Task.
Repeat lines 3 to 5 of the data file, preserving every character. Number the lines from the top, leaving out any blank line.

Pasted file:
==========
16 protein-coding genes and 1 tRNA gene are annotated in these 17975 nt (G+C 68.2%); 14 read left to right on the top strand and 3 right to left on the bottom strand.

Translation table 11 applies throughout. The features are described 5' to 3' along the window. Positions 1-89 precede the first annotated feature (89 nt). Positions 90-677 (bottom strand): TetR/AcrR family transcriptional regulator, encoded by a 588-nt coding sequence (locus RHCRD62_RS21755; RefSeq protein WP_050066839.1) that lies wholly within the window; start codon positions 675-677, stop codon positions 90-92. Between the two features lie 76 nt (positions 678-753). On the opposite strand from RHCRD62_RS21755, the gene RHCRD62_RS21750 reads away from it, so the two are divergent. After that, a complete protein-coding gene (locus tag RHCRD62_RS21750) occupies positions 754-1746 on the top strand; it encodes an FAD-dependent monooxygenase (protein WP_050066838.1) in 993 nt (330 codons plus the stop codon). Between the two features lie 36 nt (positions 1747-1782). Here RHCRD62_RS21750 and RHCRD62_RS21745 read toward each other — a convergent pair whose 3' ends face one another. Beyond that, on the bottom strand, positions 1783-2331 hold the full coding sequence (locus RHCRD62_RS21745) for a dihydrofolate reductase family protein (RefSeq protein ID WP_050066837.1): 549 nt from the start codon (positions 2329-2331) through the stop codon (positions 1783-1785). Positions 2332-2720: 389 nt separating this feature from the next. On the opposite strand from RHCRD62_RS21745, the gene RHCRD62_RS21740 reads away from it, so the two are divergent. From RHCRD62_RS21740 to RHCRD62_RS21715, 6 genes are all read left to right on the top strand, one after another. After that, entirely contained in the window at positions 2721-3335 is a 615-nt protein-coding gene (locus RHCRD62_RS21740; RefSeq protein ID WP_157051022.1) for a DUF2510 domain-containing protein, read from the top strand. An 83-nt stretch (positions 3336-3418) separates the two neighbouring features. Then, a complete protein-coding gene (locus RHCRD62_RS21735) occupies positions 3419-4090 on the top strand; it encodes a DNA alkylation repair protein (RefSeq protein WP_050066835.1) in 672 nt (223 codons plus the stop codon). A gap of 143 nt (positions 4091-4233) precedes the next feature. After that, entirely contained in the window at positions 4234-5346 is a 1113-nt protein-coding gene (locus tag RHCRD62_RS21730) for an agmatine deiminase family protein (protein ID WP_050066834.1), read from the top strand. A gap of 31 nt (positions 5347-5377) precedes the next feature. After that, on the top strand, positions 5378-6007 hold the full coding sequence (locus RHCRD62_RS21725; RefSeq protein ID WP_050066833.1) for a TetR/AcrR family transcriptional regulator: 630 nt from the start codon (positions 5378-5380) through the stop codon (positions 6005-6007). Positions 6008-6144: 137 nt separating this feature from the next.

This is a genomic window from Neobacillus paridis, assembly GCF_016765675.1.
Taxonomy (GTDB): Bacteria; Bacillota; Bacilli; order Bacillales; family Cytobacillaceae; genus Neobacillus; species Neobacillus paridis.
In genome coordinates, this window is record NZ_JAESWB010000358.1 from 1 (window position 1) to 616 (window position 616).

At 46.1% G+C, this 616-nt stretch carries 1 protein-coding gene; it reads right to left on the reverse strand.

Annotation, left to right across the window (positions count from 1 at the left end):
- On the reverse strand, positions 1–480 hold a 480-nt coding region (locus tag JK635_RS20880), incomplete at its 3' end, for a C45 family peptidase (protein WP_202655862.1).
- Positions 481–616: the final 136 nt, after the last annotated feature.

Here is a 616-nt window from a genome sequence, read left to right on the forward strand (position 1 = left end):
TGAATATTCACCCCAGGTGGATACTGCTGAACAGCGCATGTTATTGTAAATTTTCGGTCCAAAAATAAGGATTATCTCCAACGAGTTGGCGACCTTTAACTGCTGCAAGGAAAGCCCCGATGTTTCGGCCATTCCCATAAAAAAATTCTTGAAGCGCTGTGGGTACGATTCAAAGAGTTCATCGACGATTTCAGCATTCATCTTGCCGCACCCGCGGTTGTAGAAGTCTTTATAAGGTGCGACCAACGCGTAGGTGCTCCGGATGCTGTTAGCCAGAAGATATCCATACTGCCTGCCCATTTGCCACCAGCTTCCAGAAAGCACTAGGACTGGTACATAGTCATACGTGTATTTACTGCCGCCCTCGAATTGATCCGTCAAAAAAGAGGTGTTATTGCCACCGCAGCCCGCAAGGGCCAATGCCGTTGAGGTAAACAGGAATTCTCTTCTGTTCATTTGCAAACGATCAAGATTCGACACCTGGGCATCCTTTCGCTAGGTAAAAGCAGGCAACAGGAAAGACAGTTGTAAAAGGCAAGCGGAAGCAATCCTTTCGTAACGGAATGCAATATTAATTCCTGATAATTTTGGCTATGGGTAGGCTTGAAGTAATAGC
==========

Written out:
This is a genomic window from Neobacillus paridis, assembly GCF_016765675.1.
Taxonomy (GTDB): Bacteria; Bacillota; Bacilli; order Bacillales; family Cytobacillaceae; genus Neobacillus; species Neobacillus paridis.
In genome coordinates, this window is record NZ_JAESWB010000358.1 from 1 (window position 1) to 616 (window position 616).